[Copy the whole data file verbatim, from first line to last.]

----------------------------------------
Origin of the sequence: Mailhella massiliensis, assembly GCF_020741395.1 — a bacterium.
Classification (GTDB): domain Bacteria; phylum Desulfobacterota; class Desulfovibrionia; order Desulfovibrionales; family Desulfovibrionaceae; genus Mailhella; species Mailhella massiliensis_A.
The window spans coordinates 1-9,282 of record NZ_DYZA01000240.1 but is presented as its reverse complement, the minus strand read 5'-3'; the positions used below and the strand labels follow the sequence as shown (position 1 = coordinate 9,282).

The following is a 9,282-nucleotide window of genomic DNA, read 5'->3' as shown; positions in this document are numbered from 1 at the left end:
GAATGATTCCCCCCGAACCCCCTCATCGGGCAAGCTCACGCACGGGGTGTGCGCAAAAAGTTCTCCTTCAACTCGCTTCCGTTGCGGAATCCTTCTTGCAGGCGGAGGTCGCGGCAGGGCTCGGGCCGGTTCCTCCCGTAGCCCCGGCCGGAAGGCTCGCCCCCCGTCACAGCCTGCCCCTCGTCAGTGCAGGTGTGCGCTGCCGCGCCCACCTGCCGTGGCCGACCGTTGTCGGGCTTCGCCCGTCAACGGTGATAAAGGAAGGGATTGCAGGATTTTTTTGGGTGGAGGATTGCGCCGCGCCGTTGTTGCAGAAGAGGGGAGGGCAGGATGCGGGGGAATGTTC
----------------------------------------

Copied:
Origin of the sequence: Mailhella massiliensis, assembly GCF_020741395.1 — a bacterium.
Classification (GTDB): domain Bacteria; phylum Desulfobacterota; class Desulfovibrionia; order Desulfovibrionales; family Desulfovibrionaceae; genus Mailhella; species Mailhella massiliensis_A.
The window spans coordinates 1-9,282 of record NZ_DYZA01000240.1 but is presented as its reverse complement, the minus strand read 5'-3'; the positions used below and the strand labels follow the sequence as shown (position 1 = coordinate 9,282).

The following is a 9,282-nucleotide window of genomic DNA, read 5'->3' as shown; positions in this document are numbered from 1 at the left end:
GAATGATTCCCCCCGAACCCCCTCATCGGGCAAGCTCACGCACGGGGTGTGCGCAAAAAGTTCTCCTTCAACTCGCTTCCGTTGCGGAATCCTTCTTGCAGGCGGAGGTCGCGGCAGGGCTCGGGCCGGTTCCTCCCGTAGCCCCGGCCGGAAGGCTCGCCCCCCGTCACAGCCTGCCCCTCGTCAGTGCAGGTGTGCGCTGCCGCGCCCACCTGCCGTGGCCGACCGTTGTCGGGCTTCGCCCGTCAACGGTGATAAAGGAAGGGATTGCAGGATTTTTTTGGGTGGAGGATTGCGCCGCGCCGTTGTTGCAGAAGAGGGGAGGGCAGGATGCGGGGGAATGTTC